However, when building control add-ins, it’s not only about what we build, but also about how we build it. That was the central tenet of my NAV TechDays 2019 session named “Control Add-in Development Supercharged”, in which I wanted to show how control add-in development can be indistinguishable from modern web front end development. Because that’s exactly what it is – web front end development.
For my session I’ve prepared total of 36 demos. However, I realized just before the session that I won’t be able to deliver all of them, while also delivering all the theory I wanted to present. So I decided to post all of the demo source code for all 36 demos. However, this year I wanted to take a step further: I wanted to not only deliver the code as-is without any explanations, I actually wanted to explain all of it.
And this is what this blog series will be about – how to supercharge the control add-in development and make it as modern as it can possibly get. All with code examples and explanations. In the end, you’ll get a nice tutorial of modern control add-in development, that I hope will help you build your skills and take your control add-in development to the next level.
All code examples and explanations will be in in GitHub, and the first example is already there.
So, head to https://github.com/vjekob/supercharged_01 and check out the first example.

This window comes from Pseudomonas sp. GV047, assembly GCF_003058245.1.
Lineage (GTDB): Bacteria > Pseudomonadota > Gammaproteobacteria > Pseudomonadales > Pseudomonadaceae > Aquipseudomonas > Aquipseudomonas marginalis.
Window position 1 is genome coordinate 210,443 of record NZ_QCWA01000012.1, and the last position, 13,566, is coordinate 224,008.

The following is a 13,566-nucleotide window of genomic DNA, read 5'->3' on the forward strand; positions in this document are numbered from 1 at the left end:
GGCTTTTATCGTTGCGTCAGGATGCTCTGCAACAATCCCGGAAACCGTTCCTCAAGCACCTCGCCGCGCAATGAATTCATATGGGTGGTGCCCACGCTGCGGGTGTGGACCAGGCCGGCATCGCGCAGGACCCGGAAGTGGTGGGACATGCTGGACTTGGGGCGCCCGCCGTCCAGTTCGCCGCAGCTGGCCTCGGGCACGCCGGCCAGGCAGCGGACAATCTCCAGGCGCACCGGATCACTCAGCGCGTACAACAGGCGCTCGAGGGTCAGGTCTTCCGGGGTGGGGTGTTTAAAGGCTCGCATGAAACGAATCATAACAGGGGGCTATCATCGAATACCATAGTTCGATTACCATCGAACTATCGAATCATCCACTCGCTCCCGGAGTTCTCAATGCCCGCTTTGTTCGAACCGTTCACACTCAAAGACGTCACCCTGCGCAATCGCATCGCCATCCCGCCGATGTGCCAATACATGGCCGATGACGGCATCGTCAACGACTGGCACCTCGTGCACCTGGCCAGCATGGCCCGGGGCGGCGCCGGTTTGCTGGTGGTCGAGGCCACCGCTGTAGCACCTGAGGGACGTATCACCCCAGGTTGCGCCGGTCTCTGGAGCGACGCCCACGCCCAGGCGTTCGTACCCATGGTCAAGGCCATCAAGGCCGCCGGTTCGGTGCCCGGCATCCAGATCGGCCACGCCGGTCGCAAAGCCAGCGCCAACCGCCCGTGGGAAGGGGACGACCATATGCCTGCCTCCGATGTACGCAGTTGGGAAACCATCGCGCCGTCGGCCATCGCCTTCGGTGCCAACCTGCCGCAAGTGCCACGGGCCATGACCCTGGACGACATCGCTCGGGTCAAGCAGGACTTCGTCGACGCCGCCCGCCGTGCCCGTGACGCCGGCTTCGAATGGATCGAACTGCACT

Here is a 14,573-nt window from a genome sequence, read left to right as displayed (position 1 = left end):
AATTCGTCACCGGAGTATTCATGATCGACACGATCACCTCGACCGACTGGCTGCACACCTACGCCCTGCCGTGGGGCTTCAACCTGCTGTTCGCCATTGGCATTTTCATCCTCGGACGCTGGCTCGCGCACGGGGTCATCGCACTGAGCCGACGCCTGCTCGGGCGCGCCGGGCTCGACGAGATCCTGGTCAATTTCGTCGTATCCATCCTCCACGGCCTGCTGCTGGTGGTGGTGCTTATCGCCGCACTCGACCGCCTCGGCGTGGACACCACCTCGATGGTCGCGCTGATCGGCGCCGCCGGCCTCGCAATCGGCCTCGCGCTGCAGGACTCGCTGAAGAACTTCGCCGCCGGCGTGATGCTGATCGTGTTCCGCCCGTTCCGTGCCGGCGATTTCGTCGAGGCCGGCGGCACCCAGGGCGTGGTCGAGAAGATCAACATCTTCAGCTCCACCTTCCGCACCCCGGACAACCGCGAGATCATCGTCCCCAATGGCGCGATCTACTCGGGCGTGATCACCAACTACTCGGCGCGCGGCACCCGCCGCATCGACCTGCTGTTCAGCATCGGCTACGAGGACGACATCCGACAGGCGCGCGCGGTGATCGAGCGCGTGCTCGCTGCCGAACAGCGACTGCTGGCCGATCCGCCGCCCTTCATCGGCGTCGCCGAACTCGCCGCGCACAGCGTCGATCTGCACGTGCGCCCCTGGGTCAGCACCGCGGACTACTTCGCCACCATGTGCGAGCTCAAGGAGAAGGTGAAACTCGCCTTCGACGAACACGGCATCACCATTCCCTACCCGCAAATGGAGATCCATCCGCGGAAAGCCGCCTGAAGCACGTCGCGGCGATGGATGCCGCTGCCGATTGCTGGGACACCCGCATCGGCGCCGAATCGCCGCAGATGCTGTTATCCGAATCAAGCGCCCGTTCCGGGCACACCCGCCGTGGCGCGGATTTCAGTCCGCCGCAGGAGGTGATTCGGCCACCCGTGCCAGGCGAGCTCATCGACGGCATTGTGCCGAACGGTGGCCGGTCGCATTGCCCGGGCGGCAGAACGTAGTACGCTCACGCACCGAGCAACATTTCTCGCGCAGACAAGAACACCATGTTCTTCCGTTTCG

I won’t be posting code explanations here on my blog, I’ll merely be posting about the latest contribution to my GitHub repositories, and will add a line or two to explain what a particular repo or branch are about.
So, today: repository supercharged_01, branch master.
This branch introduces the “Simpler” control add-in and sets the stage for all further demos. It contains a very simple AL extension that contains a control add-in. The control add-in does not provide a feature-complete functionality, but merely showcases how it could be possible to simplify an otherwise less user-friend process. Keep in mind that the control add-in itself does not matter. What matters is its structure and how it was created.
Stay tuned for (far) more content over the following days and weeks – it takes time to explain 36 demos in detail.
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I’m really looking forward to this series.
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